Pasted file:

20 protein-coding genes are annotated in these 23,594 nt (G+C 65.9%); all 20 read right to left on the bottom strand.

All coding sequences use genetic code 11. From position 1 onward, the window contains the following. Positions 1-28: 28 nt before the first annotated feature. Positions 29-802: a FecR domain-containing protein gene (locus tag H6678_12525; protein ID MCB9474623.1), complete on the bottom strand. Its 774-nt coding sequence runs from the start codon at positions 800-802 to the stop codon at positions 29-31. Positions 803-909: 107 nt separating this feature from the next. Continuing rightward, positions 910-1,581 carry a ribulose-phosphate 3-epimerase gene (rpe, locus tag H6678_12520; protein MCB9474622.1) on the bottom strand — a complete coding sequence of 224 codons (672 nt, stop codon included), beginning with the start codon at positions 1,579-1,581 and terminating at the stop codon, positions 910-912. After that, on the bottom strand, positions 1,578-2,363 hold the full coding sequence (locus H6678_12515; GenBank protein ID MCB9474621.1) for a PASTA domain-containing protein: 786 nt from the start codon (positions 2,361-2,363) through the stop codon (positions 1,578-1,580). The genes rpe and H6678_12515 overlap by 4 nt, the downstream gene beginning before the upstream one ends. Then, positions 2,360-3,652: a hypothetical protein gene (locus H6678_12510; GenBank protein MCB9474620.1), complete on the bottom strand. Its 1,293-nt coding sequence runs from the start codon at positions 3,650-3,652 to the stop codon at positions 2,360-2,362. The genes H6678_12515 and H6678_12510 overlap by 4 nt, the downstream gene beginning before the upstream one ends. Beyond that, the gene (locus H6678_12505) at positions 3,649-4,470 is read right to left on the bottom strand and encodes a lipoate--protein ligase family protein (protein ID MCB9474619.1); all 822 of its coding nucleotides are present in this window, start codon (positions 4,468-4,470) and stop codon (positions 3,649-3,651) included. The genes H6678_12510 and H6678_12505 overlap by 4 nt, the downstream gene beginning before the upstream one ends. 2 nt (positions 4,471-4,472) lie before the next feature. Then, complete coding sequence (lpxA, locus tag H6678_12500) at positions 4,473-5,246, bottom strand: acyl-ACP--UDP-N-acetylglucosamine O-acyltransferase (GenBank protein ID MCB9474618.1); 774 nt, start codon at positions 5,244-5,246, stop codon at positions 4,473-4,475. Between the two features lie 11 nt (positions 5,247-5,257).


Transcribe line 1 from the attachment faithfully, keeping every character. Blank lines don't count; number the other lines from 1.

20 protein-coding genes are annotated in these 23,594 nt (G+C 65.9%); all 20 read right to left on the bottom strand.